Judgment Settlers

Published: 14th July 2010
Views: N/A

I know a lot, but I'm not a lawyer. If you need legal advice, contact a lawyer.

Many people know that most judgments are never enforced. There are many reasons for this, some of which include: laws do not make it easy to enforce judgments, some debtors are frauds, and some debtors move to other states.

The usual reason judgments are not enforced is that most debtors are poor. Also, debtors move and it becomes difficult and expensive to keep searching for their new address or place of employment.

These are typical steps of judgment enforcement effort:

1) The Original Judgment Creditor (OJC) wins a judgment in court.

2) The OJC hopes the debtor will pay, but most don't.

3) The OJC tries to enforce it themselves, but it is too frustrating and often not successful.

4) The OJC tries to sell their judgment for cash up front.

5) The OJC discovers that nobody will pay as much cash up front as they want to get for their judgment. 6) The OJC finds a Judgment Enforcer.

7) The Judgment Enforcer might be able to enforce the judgment against the debtor; if so, there is a happy ending.

If neither the OJC nor a Judgment Enforcer can get money from the debtor, the judgment returns to the OJC and becomes a seemingly unenforceable judgment.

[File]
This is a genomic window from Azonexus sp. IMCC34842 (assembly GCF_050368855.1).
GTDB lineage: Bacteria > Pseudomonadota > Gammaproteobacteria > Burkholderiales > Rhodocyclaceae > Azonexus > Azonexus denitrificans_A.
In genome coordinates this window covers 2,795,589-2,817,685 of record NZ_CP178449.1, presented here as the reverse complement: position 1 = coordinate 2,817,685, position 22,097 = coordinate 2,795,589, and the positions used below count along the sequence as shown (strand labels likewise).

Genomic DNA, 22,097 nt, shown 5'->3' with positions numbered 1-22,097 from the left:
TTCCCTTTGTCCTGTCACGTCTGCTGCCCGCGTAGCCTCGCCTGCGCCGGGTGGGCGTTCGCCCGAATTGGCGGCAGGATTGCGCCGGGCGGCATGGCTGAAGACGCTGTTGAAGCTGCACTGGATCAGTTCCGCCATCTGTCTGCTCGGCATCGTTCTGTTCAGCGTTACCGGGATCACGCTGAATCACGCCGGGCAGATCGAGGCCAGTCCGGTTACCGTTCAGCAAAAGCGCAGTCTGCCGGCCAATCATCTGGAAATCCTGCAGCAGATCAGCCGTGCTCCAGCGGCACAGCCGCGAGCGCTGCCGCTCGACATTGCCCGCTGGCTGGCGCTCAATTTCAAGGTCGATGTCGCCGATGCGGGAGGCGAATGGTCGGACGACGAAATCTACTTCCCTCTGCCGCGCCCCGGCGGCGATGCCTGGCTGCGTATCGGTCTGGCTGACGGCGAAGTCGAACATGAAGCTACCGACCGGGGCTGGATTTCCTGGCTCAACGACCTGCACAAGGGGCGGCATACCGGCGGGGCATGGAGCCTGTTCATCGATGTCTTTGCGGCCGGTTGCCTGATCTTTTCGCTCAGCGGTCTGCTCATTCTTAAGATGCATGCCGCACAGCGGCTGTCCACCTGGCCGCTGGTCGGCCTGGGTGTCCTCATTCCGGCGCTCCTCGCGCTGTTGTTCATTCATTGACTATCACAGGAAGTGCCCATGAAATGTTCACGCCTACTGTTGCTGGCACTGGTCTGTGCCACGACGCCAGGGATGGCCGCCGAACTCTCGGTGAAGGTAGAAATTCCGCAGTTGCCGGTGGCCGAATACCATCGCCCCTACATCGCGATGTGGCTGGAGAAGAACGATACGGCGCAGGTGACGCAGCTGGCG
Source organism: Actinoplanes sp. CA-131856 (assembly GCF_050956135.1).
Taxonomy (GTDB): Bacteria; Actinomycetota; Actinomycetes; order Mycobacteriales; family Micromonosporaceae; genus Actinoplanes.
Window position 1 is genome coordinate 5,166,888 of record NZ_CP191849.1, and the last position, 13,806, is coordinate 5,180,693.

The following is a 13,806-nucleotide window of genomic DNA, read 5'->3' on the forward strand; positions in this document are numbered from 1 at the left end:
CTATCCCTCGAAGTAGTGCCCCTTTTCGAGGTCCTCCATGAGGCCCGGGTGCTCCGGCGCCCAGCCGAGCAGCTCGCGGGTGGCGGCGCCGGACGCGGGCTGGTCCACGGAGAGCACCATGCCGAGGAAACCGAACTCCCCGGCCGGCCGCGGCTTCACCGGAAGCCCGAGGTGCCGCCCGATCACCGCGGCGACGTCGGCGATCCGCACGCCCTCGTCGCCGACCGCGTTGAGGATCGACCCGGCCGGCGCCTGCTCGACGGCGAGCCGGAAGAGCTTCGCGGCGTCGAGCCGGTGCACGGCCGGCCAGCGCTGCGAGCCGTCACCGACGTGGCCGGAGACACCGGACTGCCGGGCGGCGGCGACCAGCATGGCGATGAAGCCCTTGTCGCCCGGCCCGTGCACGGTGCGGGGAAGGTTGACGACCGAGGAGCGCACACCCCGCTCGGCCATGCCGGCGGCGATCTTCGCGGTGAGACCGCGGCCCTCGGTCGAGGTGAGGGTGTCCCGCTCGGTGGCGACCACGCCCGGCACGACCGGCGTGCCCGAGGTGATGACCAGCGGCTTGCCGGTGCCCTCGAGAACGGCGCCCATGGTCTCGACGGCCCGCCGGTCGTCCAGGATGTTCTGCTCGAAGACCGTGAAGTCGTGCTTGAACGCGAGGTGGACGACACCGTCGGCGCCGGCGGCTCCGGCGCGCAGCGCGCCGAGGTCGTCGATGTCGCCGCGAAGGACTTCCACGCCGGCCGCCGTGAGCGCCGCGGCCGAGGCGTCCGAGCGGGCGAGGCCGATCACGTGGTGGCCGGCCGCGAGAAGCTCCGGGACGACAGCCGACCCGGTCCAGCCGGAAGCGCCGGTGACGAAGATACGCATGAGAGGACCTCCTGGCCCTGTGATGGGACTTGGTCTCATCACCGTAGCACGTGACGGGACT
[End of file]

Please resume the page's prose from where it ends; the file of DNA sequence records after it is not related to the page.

This is where a Debt Settlement Professional (DSP) can help. The DSP becomes the mediator and usually has a better response in working with the debtor.

A DSP approaches the debtor and the creditor, and tries to get both of them to compromise so the creditor can get paid something, and the debtor can be relieved of the judgment debt and improve their credit score.

This is a win-win, because if not for the work of the DSP, the OJC will most likely not get any money for their judgment. The debtor comes out ahead too, as not only do they pay much less than the amount owed on the judgment, the DSP often can help the debtor settle their other debts at the same time.

The DSP cannot help in every case. Sometimes the debtor truly has nothing, or has gone bankrupt. Sometimes either the OJC or the debtor is not willing to compromise enough to make a deal happen.

Not everyone can be a Debt Settlement Professional (DSP). In some states, you must be a lawyer to settle a debt. The DSP must be licensed in every state they work in. Some DSPs only settle commercial and business debt. Others work with consumer debt, and some work with both. Make sure any DSP you work with is licensed in your state.

You can find DSPs with a simple web search. Insure that the Debt Settlement Professional can work with civil court judgments. One can find judgment-centered web sites that list, broker, and work with licensed Debt Settlement Professionals.


Mark D. Shapiro - http://www.JudgmentBuy.com

Report this article Ask About This Article

More to Explore